Pauling was now using the term "resonance" in place of "electron exchange" when writing about the chemical bond, and he was
expanding the concept into new areas. Heisenberg had used the electron-exchange idea to account for the interchangeability
of electrons; Heitler and London had used it to explain the covalent chemical bond; Pauling and Slater employed it to account
for the energy needed to form hybrid bonds like those in the tetrahedral carbon atom. Now Pauling proposed that when certain
criteria were met, resonance could exist between the ionic and covalent forms of a molecule. Hydrogen chloride, for example,
could be viewed either as a hydrogen linked to a chlorine atom through a purely covalent bond or as a positively charged hydrogen
ion and a negatively charged chloride ion linked with a purely ionic bond. The actual molecule, Pauling proposed, is a sort
of hybrid, a structure that resonates between the two alternative extremes. And whenever that happened, "whenever there is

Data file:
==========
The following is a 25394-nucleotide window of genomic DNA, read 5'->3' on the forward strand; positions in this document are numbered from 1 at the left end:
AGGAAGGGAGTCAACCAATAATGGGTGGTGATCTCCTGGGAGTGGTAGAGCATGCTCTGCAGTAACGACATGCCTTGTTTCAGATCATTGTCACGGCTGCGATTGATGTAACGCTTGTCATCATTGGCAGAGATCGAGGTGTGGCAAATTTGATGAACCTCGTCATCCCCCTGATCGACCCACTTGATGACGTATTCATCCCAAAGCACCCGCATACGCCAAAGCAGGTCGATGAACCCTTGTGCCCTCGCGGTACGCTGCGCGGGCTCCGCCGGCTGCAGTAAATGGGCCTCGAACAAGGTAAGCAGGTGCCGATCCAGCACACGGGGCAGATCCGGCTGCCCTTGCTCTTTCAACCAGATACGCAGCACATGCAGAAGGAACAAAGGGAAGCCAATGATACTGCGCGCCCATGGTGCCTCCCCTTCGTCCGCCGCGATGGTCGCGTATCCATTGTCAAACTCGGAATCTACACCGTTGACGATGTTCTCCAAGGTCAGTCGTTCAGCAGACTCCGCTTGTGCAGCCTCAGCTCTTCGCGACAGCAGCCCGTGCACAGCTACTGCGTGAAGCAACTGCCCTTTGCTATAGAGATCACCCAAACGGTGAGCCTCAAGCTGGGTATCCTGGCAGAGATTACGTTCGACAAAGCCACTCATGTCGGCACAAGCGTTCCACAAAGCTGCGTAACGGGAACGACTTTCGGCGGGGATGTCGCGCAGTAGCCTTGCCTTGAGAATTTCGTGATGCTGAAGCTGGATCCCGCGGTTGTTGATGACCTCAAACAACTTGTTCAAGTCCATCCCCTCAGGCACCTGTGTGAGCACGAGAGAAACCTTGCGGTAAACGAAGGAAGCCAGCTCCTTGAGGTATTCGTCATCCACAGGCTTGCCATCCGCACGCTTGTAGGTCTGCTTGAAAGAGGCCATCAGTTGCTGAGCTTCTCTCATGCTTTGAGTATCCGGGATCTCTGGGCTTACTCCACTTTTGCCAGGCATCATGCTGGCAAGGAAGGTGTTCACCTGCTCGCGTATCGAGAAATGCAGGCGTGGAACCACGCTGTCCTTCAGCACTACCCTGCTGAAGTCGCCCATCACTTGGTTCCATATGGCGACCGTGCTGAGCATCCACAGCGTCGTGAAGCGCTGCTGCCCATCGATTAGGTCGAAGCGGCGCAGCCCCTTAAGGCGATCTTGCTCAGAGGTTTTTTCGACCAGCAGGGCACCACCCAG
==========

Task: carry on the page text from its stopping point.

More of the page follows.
resonance between the two forms," Pauling said, "the structure is stabilized."
For Pauling, the entire chemical landscape now began to shift. Resonance, he realized excitedly, could be applied as well
to the relationship between single and double bonds — they did not have to be one or the other but could resonate between
the two forms, leading to a stabilized partial double bond with its own peculiar properties. Resonance explained all kinds
of structures that didn't fit into the old classical cubbyholes.
Virtually all of chemistry could be reevaluated in the light of this new idea, and Pauling set about doing it through the
early 1930's. By applying his resonance ideas to various types of chemical bonds, then cross-checking and amending his theoretical
results to fit what was known empirically about bond lengths and strengths, Pauling was able to produce a string of papers
that set chemistry on a new course.